I want to tell you about my first autumn dinner in Korea because it was unforgettable!
Well, technically, it was my second dinner because I ate this upon my arrival at Incheon airport:
The label says Sokogi Gochujang – Samgak Kimbap. If I’m not mistaken, Sokogi translates to “beef” (kogi = meat), Gochujang is like “pepper paste”(?), Samgak I’m not sure, and Kimbap is literally “seaweed rice” (kim = seaweed, and bap = rice). Basically, it’s like a Korean version of onigiri – that Japanese rice ball with meat or vegetable filling and wrapped in nori or seaweed. This is one of my favorite fixes whenever I go to Korea.
Anyway, let’s go back to my “unforgettable” dinner.
So after I checked in, and rested a bit in World Hotel, my Korean friend arrived and took me out for dinner. We were instantly drawn in to this warm-looking joint just around the neighborhood.
I did not really take time to look at the food poster outside, nor read its caption. I just felt like the food was really good. Well, to be honest I have a biased judgment that ALL Korean food are good (sans the vegetables, which I don’t eat).
Looking again at the photo I took, the poster reads Chijeu Deung Galbi – 14,000 won. Chijeu is like a Hangeul-ized word for “cheese”, I don’t know what Deung is, but Galbi… Oh, Galbi! Galbi is one of my top 2 favorite Korean food (the other one I shall be talking about later). Galbi literally means short ribs, or so I think I read somewhere. It is like a grilled meat, mostly made of pork (Dwaeji Galbi) or beef (Sokogi Galbi). The chicken variety (Dalk Galbi), I don’t like much.
So going back, we ordered Chijeu Deung Galbi, and my mind instantly salivated at the thought of Galbi. And I didn’t even realize at that time that it was with cheese!
The waiter asked us something which I did not understand. “He says, do we like spicy or not spicy?” mi chinggu translated.
Haha. I almost laughed at my instant answer. I have a thing for spicy food. But East Asians definition of spicy is very VERY different. To them, spicy = ‘Do Not Eat’. Lol.
But seriously, I remembered this dinner we had at Makansutra in Singapore. It was the spiciest thing I have ever tasted. I was not able to finish my supposedly-yummy seafood. I ended up pampering my tortured tongue for a good 30 minutes with pieces of ice cubes from my iced tea. I even remembered ordering in a fast-food chain in Singapore and specifically asked not to make it spicy. It was edible, yes, but I was still sweating while eating the pale-colored fish.
Okay, so I wandered off again. Me = blabbermouth.
Going back, we ordered the food. Not spicy. And here it came…
It had some oksusu (corn), as well as tteokbeokki (rice cake).
I couldn’t wait to have a taste. I excitedly put one slice in my mouth. !@#^%@^$!*%!@*&@!*^!%&!!!!!! HOLY GOALIE!!!!
It was . . . It’s so . . .
I couldn’t even… WHAT THE FUCK!
Why the hell would someone make food as spicy as this?!!!! Huh? ANSWER ME!
But of course, I tried to contain all that emotions in. I did my best to fake a smile and wear delight on my face, I’m afraid I would embarrass my Korean friend. But perhaps he noticed that I was sweating gallons, and that prompted him to ask, “What’s wrong? Is it spicy?”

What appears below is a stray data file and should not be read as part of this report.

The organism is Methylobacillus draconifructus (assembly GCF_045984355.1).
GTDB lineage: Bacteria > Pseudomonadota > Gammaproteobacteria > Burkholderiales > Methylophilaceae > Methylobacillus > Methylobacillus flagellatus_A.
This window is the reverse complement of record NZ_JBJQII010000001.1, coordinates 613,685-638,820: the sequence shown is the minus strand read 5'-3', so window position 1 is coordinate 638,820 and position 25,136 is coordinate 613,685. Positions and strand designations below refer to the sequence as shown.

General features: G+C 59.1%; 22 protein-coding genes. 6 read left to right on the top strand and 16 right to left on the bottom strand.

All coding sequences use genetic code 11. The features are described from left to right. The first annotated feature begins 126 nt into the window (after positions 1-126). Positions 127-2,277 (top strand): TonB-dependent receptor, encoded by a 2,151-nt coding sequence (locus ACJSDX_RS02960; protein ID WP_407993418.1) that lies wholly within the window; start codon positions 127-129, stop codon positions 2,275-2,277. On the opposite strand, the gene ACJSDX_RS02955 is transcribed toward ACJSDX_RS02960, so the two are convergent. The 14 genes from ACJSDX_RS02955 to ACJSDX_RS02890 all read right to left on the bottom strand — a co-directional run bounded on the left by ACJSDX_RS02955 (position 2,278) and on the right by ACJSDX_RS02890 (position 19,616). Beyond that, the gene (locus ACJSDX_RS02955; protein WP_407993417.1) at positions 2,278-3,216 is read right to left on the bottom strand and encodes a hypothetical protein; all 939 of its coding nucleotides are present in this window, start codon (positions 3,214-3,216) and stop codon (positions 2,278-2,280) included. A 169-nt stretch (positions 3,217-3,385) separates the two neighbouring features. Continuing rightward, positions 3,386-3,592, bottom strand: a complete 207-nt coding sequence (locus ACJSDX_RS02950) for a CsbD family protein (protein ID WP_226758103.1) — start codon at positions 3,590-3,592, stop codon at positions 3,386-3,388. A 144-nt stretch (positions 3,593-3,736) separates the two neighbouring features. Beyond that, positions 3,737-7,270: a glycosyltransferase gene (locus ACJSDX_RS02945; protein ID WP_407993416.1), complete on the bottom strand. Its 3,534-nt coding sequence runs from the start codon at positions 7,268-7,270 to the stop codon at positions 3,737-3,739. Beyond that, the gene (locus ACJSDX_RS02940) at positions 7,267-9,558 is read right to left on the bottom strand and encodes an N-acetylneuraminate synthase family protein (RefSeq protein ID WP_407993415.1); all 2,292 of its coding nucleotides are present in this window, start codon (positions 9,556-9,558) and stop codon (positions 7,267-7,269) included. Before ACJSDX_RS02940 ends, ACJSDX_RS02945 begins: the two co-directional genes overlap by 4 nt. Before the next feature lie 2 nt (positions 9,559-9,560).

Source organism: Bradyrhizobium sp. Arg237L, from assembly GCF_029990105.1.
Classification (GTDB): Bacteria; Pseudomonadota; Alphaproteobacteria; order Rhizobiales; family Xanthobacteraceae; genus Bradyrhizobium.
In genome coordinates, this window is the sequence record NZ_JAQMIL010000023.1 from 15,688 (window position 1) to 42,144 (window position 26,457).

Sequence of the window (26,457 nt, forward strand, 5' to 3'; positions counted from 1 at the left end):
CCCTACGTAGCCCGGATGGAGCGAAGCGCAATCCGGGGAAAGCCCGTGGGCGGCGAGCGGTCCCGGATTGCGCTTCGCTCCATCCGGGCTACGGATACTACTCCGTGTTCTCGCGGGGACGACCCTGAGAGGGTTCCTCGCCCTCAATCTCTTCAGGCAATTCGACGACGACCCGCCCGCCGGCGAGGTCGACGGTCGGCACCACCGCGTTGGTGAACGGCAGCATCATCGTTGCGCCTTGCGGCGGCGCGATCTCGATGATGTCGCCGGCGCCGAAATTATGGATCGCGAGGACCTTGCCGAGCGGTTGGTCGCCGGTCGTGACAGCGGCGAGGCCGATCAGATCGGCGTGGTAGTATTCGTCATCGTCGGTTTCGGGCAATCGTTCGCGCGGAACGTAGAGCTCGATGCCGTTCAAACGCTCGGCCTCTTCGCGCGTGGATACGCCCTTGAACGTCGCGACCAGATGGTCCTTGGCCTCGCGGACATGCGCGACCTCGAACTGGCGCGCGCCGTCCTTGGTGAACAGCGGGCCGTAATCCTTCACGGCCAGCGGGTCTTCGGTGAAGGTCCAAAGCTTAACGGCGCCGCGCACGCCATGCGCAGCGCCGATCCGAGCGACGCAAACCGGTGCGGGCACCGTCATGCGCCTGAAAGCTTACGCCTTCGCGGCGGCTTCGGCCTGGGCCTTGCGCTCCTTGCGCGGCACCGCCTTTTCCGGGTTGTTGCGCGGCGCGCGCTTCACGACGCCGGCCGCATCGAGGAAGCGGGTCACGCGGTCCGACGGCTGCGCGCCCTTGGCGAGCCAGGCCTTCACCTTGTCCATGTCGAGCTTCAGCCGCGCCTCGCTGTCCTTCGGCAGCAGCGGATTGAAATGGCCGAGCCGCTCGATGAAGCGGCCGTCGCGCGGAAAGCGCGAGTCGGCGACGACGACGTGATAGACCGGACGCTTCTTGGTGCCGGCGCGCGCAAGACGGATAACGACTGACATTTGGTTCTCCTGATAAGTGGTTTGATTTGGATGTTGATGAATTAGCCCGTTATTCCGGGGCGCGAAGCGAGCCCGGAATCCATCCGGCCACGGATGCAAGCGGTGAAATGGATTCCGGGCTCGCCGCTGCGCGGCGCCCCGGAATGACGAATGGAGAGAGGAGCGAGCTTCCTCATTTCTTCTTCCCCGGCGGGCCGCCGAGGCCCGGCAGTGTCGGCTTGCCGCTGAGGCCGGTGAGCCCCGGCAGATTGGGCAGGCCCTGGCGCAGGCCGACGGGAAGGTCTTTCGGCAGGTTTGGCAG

“Spicy? NO. I mean, a little bit. It’s just hot… still hot, yes.”
He gave me a sheepish look and had a taste of the food himself. “It is spicy!”
“Oh, is it?” (THANK GOD!)
“It’s spicy even for a Korean.”
“Really? Haha. But it’s good.” *smile*
It was good. Very good, honest. Just a little too spicy to be enjoyed 100%.
You know how Filipinos have a sweet tooth? That is a fact. So on the average, we have a relatively lower tolerance for ‘spicy’ compared to our Asian neighbours.
It was a good unforgettable Galbi, albeit, a spicy spicy one. Hence, after eating I needed to rush to the nearest hospital. I mean, to the nearest convenience store to buy this…
It reads Ddalki Uyu. Ddalki is the Korean word for “strawberry”, while uyu means “milk”.
Anyway, I will be talking next about my first meal the following day. I was thinking of making a separate entry for this part here but it would be too uneventful. Except that I had the other top 2 favorite food in Korea. Galbi, as mentioned earlier, is Rank 1.5. The other Rank 1.5 is Ppyeohaejangguk. (I wish I have a Korean keyboard here in my Mac, so I can type as well in Hangeul)
Ppyeo is “bone” in Korean, while Guk is a type of “soup”. My Korean classmate in graduate school told me that. Ppyeo = bone, Haejang = (roughly) for the drunk / for hangover, and Guk = soup.
The one particularly pictured is a special variety because it has some seafood in it. NYUM!
Oh, by the way, I also want to share this because I found it really cute. And handy. And innovative. 🙂
Well, I was fascinated to see that they have diagonal pedestrian lanes in intersections, for those who wanted to get across the junction diagonally. Picture the top view as a square with an X inside. This is the first time I noticed it in Korea. And I find it really really convenient. You know that rule in Geometry, the length of any one leg of any triangle (or any polygon, for that matter) is always shorter than the sum of the lengths of the remaining legs. Sorry, too nerdy? Just one more, for this particular case, since the (regular) pedestrian lanes form right angles, we are technically crossing the HYPOTENUSE! How nice is that! 🙂